A Pinch of Nationalism


In the gloriously self-indulgent society that we live in, commercial ad space is plastered throughout our life, constantly leading our eyes into its trap. Lately, though, some of these ads have left us with different emotions than just the usual craving or fear. A first glimpse of these posters and billboards would suggest that somebody’s just reminding us to ‘cheer on our Canadian athletes’ and be ‘proud Canadian citizens’. That is, until we realize that the actual advertisement is for Coca Cola, Samsung, or VISA. These are not even Canadian companies, however they do happen to be Official Olympic Sponsors. Clearly, these corporate advertisers have decided to play the nationalism card - because hey, blind loyalty to a brand is what nationalism is all about.

It doesn’t really matter what product they’re advertising, companies are able to connect themselves to the Olympic experience, and the Canadian experience. McDonalds has Olympic Speed Skating Champion Cindy Klassen eating an Egg McMuffin (Yeah, I’m sure that’s where she gets her energy and strength), Molson Coors shows us how many “square feet of awesomeness per person” we have (You’d think they’d know we use the metric system), and Tim Hortons does the very tired ‘Hockey is our game’ routine, with Sydney Crosby narrating and sounding like he’s going to burst into tears. Looking at Coke’s ads featuring cheering Canadians, we don’t see the product prominently featured, but rather part of the landscape or background. It’s almost as if Coke is so confident about it’s place in popular culture, they don’t have to worry about actually discussing their beverage.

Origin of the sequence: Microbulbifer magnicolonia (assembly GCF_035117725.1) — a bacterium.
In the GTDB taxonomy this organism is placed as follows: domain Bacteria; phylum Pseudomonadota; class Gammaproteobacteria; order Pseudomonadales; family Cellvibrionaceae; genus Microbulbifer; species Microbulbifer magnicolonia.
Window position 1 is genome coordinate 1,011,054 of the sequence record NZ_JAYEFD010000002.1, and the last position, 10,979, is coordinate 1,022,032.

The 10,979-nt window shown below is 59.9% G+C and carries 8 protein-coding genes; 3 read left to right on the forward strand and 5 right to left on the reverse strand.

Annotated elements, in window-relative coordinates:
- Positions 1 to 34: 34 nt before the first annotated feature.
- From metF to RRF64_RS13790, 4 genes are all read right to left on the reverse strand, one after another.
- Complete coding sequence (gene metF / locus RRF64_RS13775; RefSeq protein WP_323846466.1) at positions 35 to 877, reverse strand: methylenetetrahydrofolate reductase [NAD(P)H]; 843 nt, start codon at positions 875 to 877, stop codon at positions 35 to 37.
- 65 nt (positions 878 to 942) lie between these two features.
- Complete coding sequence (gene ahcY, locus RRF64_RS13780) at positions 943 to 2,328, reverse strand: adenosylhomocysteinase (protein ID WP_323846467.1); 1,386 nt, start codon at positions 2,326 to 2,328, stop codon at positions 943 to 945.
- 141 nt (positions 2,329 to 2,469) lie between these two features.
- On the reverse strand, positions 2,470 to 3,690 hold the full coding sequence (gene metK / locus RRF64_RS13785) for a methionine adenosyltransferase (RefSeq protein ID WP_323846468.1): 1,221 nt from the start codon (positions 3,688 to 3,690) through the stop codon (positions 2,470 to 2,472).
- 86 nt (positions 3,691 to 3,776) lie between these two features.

While these ads aren’t the traditional and self-serving norm, they are meant to leave a warm feeling of pride in the viewer. We as Canadians can associate ourselves with the subjects in these ads because of the collective identity we invest in nationalism, and the company’s positive link with national icons in the ad.

Historically, a national icon is something or someone that becomes synonymously linked with the image of a country, like Poutine or a Beaver. However, linking a logo with the image of a country is just as effective. The federal government had done it for years.

Rather than a coat of arms or official seal like most nations, Canada has a logo. No problem there, just a unique approach to an established method. A logo is nothing more than a person or entity marking their territory. It is worrisome, though, that as Canadian generations grow more apathetic and alienated to the world around them, they will let these corporations and logos tell them what Canada is. We will be fed lines about what a great country we are and how great Coca Cola is (all in the same breath) without looking at the real issues and deciding what Canada is to them. But it is already happening. Our society does not throw history and culture into our face like it does with advertisements, which leaves our minds trying filter out some sort of reality.

Nationalism with today’s generation basically comes down to petty Internet forum fights that closely resemble the ‘my Dad is better than your Dad’ structure. Ironically, the people who participate in this squabbling are the ones who ignore politics, don’t vote, and contribute nothing culturally to our world. As old fashioned nationalistic pride becomes less relevant in modern society, corporations have picked up the pieces and introduced a new kind of image for Canada – an image that they can turn a profit from.

// Neil Vokey,

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